At A Glance

Noteworthy Characteristics

  • Is one of the most comprehensive studies of Latinos and Asian Americans ever conducted.
  • Includes data on social position, environmental context, and psychosocial factors related to psychiatric disorders and use of mental health services.
  • Includes data on eating disorders, chronic conditions related to obesity, perception of weight, weight loss, and dieting and diet-counseling history.
  • Has been linked to similar surveys of mental health in nationally representative samples of African American and Afro-Caribbean populations; similar to the National Survey of American Life (NSAL) and National Comorbity Survey – Replication (NCS-R).

Website

http://www.multiculturalmentalhealth.org/nlaas.asp

Purpose

To collect data about mental illness and service use among Latinos and Asian American individuals in the United States (US).

Target Population

Civilian, noninstitutionalized individuals of Latino, Hispanic, Spanish, or Asian descent, adults ages 18 years or older, residing in the US.

Conducted

Conducted in 2003. One-time survey.

Sponsor

National Institute of Mental Health and the Office of Behavioral and Social Sciences Research, National Institutes of Health, US Department of Health and Human Services (DHHS); Substance Abuse and Mental Health Services Administration Center for Mental Health Services, DHHS.

Conducted by the Center for Multicultural Mental Health Research in the Cambridge Health Alliance.

Special Note(s)

NLAAS is part of the Collaborative Psychiatric Epidemiological Surveys (CPES). CPES is conducting NLAAS II, a follow-up a 3-year collaborative analysis using data collected from the NLAAS. NLAAS II seeks to identify and investigate the risk of psychiatric illness and mental health service disparities among Asian Americans and Latinos as compared to non-Latino Whites and African Americans.

Sampling

Sample Design

Cross-sectional multi-stage area probability sample. Learn more.

Sample Size

2,554 Latino, 2,095 Asian American, and 215 non-Latino white respondents in 2002-2003.

Special Note(s)

To allow for important subgroup analysis, respondents were further stratified into the following ethnic subgroup categories: Puerto Rican, Cuban, Mexican, Other Latinos, Chinese, Vietnamese, Filipino, and Other Asians. The NLAAS instrument was administered in the respondent’s choice of the following languages: English, Spanish, Chinese, Vietnamese, or Tagalog by fully bilingual lay interviewers. Investigators can conduct pooled and separate analyses by subpopulations.

Key Variables

Demographic

NameMethods of Assessment
AgeInterview/questionnaire
Country of OriginInterview/questionnaire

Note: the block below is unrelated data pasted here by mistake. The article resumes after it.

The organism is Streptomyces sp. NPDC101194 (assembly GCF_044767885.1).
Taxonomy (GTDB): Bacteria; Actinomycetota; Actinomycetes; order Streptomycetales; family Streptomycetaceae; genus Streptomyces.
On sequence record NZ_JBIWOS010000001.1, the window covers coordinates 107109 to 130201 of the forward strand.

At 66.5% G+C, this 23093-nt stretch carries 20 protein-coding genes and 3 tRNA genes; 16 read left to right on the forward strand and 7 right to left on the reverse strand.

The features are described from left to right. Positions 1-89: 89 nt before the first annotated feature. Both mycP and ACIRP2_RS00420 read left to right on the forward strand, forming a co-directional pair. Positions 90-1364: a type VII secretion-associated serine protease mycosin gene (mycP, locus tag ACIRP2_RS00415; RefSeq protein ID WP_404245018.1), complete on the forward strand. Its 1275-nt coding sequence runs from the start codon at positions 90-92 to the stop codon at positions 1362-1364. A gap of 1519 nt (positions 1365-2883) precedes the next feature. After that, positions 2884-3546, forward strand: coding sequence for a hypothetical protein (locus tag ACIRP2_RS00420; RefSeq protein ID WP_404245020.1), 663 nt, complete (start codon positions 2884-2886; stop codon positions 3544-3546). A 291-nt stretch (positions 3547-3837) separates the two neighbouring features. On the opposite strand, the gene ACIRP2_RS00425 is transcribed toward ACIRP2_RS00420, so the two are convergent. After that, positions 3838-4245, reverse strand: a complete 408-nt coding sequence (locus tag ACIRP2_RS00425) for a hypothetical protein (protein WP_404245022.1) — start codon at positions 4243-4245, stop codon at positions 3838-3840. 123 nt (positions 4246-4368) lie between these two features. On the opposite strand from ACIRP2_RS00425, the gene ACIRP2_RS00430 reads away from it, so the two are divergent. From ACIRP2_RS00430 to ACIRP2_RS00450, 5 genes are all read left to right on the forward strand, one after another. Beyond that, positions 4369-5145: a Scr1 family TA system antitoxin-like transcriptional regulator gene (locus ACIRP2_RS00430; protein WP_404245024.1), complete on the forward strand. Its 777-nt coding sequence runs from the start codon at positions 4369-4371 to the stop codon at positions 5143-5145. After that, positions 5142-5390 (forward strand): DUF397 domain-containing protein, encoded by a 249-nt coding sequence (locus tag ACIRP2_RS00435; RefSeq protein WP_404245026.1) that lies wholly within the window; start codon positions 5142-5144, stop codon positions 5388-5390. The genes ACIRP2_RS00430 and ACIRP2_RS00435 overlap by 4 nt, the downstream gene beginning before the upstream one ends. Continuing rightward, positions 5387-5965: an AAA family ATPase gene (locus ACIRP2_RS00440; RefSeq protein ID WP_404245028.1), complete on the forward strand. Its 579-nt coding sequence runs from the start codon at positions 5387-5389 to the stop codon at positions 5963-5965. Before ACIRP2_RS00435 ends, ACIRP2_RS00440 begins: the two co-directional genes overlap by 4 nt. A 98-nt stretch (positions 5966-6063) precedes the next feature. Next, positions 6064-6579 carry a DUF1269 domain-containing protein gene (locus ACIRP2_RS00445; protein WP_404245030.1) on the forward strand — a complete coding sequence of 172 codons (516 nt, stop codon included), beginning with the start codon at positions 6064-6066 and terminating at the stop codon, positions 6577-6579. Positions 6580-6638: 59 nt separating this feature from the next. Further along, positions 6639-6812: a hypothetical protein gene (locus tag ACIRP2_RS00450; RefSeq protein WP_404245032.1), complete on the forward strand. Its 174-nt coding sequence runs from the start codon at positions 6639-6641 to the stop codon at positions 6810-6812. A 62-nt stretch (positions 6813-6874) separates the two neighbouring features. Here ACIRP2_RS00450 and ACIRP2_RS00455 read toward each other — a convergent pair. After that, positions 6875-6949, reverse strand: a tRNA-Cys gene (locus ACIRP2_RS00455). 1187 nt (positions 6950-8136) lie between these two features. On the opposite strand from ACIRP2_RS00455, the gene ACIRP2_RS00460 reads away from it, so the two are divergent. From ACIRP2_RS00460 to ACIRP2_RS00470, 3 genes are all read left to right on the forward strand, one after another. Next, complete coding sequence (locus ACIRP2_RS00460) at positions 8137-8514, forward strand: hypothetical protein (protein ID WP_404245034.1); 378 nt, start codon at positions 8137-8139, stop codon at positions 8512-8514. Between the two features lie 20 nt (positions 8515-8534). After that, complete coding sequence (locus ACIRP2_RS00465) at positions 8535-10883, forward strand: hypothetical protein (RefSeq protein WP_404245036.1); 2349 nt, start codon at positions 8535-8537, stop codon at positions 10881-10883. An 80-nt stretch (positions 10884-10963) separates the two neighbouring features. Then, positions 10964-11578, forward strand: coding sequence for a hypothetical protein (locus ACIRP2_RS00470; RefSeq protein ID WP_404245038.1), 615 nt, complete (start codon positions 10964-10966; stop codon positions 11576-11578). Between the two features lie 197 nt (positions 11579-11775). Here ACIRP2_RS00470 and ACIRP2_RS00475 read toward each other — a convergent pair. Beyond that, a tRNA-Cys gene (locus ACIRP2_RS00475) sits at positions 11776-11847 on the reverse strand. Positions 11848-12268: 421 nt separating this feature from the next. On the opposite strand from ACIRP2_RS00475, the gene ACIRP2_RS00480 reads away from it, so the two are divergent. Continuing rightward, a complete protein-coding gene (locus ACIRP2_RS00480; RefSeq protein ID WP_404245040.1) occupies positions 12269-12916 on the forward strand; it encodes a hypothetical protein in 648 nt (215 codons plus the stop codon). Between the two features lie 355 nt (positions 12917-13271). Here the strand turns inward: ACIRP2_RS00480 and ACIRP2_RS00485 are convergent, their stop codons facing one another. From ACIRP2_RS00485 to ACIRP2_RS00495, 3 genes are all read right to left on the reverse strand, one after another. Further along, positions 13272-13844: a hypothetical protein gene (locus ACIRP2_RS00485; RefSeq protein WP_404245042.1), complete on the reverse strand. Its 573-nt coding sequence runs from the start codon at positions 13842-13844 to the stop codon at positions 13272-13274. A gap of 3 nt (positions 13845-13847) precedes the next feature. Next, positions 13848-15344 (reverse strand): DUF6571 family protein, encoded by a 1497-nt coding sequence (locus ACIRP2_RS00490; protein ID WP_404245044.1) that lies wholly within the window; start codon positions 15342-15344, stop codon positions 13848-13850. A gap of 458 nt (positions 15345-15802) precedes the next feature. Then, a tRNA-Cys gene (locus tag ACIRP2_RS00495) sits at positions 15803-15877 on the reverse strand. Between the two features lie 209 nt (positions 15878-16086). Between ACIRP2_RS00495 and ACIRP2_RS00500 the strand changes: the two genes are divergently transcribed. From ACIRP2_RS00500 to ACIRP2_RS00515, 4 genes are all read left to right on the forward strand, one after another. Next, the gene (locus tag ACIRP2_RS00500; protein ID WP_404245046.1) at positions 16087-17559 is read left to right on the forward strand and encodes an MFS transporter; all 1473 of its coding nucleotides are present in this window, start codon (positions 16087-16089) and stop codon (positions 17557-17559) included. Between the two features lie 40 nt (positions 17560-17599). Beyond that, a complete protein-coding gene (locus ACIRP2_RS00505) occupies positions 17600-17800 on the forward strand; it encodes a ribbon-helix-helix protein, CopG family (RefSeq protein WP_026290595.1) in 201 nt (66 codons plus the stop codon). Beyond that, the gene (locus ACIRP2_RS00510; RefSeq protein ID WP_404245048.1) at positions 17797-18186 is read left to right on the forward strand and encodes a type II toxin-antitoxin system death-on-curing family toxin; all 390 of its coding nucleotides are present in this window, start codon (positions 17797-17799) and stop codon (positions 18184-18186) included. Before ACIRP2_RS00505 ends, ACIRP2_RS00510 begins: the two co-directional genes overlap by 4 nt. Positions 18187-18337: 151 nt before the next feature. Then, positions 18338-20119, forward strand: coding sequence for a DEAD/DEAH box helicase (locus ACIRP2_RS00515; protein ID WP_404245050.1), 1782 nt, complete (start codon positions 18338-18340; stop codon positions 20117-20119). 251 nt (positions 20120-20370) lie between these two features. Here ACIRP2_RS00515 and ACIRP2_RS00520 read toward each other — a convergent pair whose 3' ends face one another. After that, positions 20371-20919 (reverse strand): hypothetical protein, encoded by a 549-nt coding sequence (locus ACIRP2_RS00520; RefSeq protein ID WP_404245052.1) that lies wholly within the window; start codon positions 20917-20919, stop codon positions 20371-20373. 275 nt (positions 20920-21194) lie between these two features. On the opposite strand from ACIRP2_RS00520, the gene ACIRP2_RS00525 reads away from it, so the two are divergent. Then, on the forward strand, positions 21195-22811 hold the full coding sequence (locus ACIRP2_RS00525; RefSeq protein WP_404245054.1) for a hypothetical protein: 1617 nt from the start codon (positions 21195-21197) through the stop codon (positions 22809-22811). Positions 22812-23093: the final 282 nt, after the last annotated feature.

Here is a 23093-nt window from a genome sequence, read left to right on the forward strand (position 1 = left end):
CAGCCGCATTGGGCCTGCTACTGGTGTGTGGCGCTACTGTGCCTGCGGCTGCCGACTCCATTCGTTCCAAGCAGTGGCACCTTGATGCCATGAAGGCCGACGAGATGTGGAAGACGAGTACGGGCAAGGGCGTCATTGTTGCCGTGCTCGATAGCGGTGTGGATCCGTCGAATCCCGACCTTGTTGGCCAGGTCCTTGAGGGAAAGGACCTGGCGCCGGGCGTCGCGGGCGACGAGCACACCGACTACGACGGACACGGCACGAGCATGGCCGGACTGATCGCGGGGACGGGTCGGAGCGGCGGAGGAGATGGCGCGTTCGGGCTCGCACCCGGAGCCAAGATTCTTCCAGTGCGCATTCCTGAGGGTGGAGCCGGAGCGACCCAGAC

Disability (cognitive; equipment use; general; hearing; vision)Interview/questionnaire
Highest grade of school/college completedInterview/questionnaire
Marital statusInterview/questionnaire
Number of children in householdInterview/questionnaire
RaceInterview/questionnaire
SexInterview/questionnaire

Diet-Related

NameMethods of Assessment
Eating disordersInterview/questionnaire
History of dietingInterview/questionnaire
History of diet-related counselingInterview/questionnaire

Physical Activity-Related

NameMethods of Assessment
History of physical activity for weight lossInterview/questionnaire

Weight-Related

NameMethods of Assessment
Height, weightSelf report
Weight historyInterview/questionnaire
Perception of weightInterview/questionnaire
Treatment historyInterview/questionnaire

Geocode/Linkage

NameMethods of Assessment
NoneN/A

Other

NameMethods of Assessment
Chronic conditions related to obesityInterview/questionnaire
Family cohesionInterview/questionnaire
Physical and mental health ratingInterview/questionnaire
Use of mental health servicesInterview/questionnaire

Data Access and Cost

Data Availability

Obtain data from the Collaborative Psychiatric Epidemiology Surveys (CPES) website or analyze data online using the Survey Documentation and Analysis System.

Cost

Free.

Geocode/Linkage

Geocode Variable(s)

None noted.

Existing Linkages

NLAAS data on individuals have been linked to psychiatric disorder prevalence and use of mental health services data in the National Survey of American Life (NSAL) and National Comorbity Survey – Replication (NCS-R), which are nationally representative samples of African Americans and non-Latino whites, respectively.

Selected Publications

Heeringa SG, Wagner J, Torres M, Duan N, Adams T, Berglund P. Sample designs and sampling methods for the Collaborative Psychiatric Epidemiology Studies (CPES). International Journal of Methods in Psychiatric Research 2004;13(4):221-240.

Diet-Related

Gee GC, Ro A, Gavin A, Takeuchi D. Disentangling the effects of racial and weight discrimination on body mass index and obesity among Asian Americans. American Journal of Public Health 2008;98(3):493-500.

Marques L, Alegria M, Becker A, Chen C, Fang A, Chosak A, Belo Diniz J. Comparative prevalence, correlates of impairment, and service utilization for eating disorders across U.S. ethnic groups: Implications for reducing ethnic disparities in health care access for eating disorders. International Journal of Eating Disorders 2011;44(5):412-420.

Whisman MA, Dementyeva A, Baucom DH, Bulik CM. Marital functioning and binge eating disorder in married women. International Journal of Eating Disorders 2011;May 10. DOI:10.1002/eat.20935 [Epub ahead of print].